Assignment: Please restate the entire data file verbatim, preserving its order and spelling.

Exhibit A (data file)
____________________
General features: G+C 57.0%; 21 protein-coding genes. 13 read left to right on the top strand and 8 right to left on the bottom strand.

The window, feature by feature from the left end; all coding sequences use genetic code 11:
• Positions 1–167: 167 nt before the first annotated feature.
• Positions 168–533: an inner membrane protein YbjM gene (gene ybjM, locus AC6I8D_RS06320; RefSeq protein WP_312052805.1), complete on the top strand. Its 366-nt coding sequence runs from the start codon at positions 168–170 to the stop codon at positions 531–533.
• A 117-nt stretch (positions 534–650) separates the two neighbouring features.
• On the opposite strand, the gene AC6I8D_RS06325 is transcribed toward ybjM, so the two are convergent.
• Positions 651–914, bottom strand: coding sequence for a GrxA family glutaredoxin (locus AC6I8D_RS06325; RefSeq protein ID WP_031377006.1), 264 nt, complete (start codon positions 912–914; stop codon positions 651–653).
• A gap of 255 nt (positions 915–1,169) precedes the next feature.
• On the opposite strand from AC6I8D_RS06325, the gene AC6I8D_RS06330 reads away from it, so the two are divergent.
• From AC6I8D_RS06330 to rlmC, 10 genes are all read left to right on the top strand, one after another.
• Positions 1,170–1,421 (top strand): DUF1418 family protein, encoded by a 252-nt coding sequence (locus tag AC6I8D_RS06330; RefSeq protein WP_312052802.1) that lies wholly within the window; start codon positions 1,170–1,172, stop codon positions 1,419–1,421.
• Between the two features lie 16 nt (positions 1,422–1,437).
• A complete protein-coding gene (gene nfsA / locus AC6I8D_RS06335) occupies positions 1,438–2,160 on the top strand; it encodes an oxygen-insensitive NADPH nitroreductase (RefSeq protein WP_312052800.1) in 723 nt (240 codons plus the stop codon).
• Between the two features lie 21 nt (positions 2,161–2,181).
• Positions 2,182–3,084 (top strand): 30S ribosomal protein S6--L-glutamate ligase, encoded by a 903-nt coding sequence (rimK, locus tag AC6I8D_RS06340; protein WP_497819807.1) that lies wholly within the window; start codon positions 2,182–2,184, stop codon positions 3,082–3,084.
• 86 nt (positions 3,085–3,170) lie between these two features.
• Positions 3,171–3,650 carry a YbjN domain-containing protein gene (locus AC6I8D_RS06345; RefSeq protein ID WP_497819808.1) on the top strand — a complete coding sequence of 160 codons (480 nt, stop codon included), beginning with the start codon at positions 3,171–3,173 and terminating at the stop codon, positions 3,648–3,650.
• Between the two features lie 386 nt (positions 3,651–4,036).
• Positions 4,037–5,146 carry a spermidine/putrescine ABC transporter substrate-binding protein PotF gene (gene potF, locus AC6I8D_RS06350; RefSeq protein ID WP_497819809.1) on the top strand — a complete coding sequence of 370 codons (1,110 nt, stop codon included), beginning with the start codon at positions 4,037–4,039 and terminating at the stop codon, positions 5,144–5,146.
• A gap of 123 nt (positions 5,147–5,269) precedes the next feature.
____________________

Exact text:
General features: G+C 57.0%; 21 protein-coding genes. 13 read left to right on the top strand and 8 right to left on the bottom strand.

The window, feature by feature from the left end; all coding sequences use genetic code 11:
• Positions 1–167: 167 nt before the first annotated feature.
• Positions 168–533: an inner membrane protein YbjM gene (gene ybjM, locus AC6I8D_RS06320; RefSeq protein WP_312052805.1), complete on the top strand. Its 366-nt coding sequence runs from the start codon at positions 168–170 to the stop codon at positions 531–533.
• A 117-nt stretch (positions 534–650) separates the two neighbouring features.
• On the opposite strand, the gene AC6I8D_RS06325 is transcribed toward ybjM, so the two are convergent.
• Positions 651–914, bottom strand: coding sequence for a GrxA family glutaredoxin (locus AC6I8D_RS06325; RefSeq protein ID WP_031377006.1), 264 nt, complete (start codon positions 912–914; stop codon positions 651–653).
• A gap of 255 nt (positions 915–1,169) precedes the next feature.
• On the opposite strand from AC6I8D_RS06325, the gene AC6I8D_RS06330 reads away from it, so the two are divergent.
• From AC6I8D_RS06330 to rlmC, 10 genes are all read left to right on the top strand, one after another.
• Positions 1,170–1,421 (top strand): DUF1418 family protein, encoded by a 252-nt coding sequence (locus tag AC6I8D_RS06330; RefSeq protein WP_312052802.1) that lies wholly within the window; start codon positions 1,170–1,172, stop codon positions 1,419–1,421.
• Between the two features lie 16 nt (positions 1,422–1,437).
• A complete protein-coding gene (gene nfsA / locus AC6I8D_RS06335) occupies positions 1,438–2,160 on the top strand; it encodes an oxygen-insensitive NADPH nitroreductase (RefSeq protein WP_312052800.1) in 723 nt (240 codons plus the stop codon).
• Between the two features lie 21 nt (positions 2,161–2,181).
• Positions 2,182–3,084 (top strand): 30S ribosomal protein S6--L-glutamate ligase, encoded by a 903-nt coding sequence (rimK, locus tag AC6I8D_RS06340; protein WP_497819807.1) that lies wholly within the window; start codon positions 2,182–2,184, stop codon positions 3,082–3,084.
• 86 nt (positions 3,085–3,170) lie between these two features.
• Positions 3,171–3,650 carry a YbjN domain-containing protein gene (locus AC6I8D_RS06345; RefSeq protein ID WP_497819808.1) on the top strand — a complete coding sequence of 160 codons (480 nt, stop codon included), beginning with the start codon at positions 3,171–3,173 and terminating at the stop codon, positions 3,648–3,650.
• Between the two features lie 386 nt (positions 3,651–4,036).
• Positions 4,037–5,146 carry a spermidine/putrescine ABC transporter substrate-binding protein PotF gene (gene potF, locus AC6I8D_RS06350; RefSeq protein ID WP_497819809.1) on the top strand — a complete coding sequence of 370 codons (1,110 nt, stop codon included), beginning with the start codon at positions 4,037–4,039 and terminating at the stop codon, positions 5,144–5,146.
• A gap of 123 nt (positions 5,147–5,269) precedes the next feature.